Will "King George" be content to be "Prince George"?
Or, more importantly, will his followers, in loyalty to the idea of a civil society in Liberia allow their allegations of fraud and pressuring to be investigated and adjudicated, be content with the result and move on? Now, after the election is the moment of truth. What does Liberia want? More civil war or rebuilding?
Western democratic institutions took a long time to build and included civil wars like those that have happened in the 20th and 21st centuries in lands where democracy has not yet taken root. The English story is held to have begun with the Magna Carta in 1215 and can be said to have become almost impossible to reverse after the reign of Queen Anne, five centuries later: She was the last monarch to over-rule the English Parliament. Subsequent monarchs had the titular right to do so but did not. If Elizabeth II or her successors were to do so, it would spark a constitutional crisis.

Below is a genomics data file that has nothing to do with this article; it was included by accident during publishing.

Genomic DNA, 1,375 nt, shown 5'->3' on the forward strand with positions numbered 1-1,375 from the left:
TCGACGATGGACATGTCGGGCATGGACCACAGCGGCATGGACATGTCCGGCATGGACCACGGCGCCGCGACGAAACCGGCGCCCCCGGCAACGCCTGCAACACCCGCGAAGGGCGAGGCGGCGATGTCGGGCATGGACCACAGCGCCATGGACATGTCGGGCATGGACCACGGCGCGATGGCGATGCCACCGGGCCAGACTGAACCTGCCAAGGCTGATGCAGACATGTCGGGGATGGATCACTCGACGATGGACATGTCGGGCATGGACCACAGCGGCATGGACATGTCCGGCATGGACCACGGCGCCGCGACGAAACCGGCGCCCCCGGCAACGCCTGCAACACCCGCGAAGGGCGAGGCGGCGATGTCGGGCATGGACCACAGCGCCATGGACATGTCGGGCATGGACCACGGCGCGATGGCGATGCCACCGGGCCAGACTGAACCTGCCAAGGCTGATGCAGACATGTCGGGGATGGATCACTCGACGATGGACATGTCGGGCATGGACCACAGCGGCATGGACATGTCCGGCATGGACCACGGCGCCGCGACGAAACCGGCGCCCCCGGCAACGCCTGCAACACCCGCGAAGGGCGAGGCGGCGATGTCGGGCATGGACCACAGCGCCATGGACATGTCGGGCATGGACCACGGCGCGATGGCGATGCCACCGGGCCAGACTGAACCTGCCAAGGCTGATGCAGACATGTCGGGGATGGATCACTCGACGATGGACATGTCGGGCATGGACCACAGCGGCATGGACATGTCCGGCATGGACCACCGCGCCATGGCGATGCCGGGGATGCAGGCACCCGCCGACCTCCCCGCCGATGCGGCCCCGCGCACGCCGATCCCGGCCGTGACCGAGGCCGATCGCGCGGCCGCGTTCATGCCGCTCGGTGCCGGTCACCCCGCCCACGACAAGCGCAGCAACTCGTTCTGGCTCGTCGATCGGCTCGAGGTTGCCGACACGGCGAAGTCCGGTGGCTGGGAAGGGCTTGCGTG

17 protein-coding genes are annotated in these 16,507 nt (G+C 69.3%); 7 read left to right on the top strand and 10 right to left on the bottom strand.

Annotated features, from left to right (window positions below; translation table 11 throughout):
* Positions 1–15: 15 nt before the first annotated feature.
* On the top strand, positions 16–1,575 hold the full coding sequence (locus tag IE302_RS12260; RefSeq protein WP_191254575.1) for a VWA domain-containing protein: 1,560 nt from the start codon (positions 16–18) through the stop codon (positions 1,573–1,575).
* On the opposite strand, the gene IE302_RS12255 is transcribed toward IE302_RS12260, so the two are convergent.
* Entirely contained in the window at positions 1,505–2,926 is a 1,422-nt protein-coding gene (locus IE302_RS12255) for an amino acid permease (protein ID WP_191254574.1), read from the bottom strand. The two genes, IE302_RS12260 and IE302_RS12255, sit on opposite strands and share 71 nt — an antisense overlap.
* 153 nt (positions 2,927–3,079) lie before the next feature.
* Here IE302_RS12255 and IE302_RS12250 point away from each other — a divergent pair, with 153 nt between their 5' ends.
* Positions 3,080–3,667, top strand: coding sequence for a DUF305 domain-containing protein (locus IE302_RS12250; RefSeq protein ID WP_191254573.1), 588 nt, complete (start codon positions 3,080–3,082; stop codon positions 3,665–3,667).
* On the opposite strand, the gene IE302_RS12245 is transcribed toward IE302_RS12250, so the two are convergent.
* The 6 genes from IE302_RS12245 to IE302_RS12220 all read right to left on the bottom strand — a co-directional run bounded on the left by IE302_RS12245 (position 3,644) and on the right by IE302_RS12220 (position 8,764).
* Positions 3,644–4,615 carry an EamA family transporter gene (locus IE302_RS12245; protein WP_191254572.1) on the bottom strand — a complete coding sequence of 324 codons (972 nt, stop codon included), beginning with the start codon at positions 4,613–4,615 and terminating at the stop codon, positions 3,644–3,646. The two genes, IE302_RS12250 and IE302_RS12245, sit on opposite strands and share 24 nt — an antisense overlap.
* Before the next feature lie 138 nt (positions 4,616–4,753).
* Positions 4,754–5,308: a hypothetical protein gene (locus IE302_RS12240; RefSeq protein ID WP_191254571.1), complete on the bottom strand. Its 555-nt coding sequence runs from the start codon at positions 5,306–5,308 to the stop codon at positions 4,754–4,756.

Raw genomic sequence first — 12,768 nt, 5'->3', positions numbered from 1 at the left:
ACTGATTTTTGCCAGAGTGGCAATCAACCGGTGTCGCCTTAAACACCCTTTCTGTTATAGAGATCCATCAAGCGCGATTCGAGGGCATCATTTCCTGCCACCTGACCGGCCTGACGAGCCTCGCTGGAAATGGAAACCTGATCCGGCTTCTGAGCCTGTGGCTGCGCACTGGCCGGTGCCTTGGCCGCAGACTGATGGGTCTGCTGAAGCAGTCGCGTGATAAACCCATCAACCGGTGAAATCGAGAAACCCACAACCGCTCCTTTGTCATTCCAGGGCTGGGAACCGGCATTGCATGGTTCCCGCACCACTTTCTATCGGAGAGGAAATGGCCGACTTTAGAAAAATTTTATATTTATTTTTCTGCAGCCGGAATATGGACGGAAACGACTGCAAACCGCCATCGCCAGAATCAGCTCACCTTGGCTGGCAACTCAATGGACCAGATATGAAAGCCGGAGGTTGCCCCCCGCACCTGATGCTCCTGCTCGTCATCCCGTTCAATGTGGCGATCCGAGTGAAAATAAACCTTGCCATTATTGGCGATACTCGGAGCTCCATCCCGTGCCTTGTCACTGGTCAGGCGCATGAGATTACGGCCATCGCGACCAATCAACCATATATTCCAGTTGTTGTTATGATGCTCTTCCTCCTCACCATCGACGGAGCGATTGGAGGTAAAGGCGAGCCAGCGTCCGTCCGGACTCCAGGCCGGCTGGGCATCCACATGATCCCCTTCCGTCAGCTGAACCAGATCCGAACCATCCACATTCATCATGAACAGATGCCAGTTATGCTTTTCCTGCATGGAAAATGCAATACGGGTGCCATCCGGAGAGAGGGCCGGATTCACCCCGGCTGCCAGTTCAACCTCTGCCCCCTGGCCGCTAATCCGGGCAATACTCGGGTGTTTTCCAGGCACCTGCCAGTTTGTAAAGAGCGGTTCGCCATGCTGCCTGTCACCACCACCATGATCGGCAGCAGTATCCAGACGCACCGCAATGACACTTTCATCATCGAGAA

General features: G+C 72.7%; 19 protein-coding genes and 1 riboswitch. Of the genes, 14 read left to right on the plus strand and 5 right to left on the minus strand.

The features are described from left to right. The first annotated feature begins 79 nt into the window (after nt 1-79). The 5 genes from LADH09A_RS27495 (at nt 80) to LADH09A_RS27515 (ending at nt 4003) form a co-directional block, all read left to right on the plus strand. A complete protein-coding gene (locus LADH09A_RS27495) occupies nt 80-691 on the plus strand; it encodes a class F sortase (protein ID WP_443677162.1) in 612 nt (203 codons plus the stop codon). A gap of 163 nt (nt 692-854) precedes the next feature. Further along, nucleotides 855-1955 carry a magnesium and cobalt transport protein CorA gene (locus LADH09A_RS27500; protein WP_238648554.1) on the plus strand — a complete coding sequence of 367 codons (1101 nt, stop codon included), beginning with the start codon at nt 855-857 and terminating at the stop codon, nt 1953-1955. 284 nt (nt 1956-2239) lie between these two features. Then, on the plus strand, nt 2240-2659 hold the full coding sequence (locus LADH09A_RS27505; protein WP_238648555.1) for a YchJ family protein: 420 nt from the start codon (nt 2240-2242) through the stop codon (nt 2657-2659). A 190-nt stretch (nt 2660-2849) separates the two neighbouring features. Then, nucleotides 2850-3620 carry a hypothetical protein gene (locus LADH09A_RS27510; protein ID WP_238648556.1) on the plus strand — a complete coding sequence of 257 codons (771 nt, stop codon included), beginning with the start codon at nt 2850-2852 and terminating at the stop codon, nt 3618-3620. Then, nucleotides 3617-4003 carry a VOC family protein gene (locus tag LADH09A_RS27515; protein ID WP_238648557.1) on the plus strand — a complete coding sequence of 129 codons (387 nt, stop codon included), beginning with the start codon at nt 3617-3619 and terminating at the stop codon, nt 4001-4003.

I applaud the restrained and conciliatory tone I have heard Mrs. Johnson-Sirleaf extend to Mr. Weah and his supporters. Winners do not usually share much power with losers, but in view of Mr. Weah's first round polling numbers and the energy of Mr Weah's supporters on the street, pragmatism and commitment to a peaceful future for Liberia will drive her to seek Mr. Weah's support in rebuilding that shattered country. Now the test of the maturity of Mr. Weah and his supporters come: will they bury their differences until the next election and reciprocate?
Show yourselves adults on this score please, for your own sakes and for those of your children.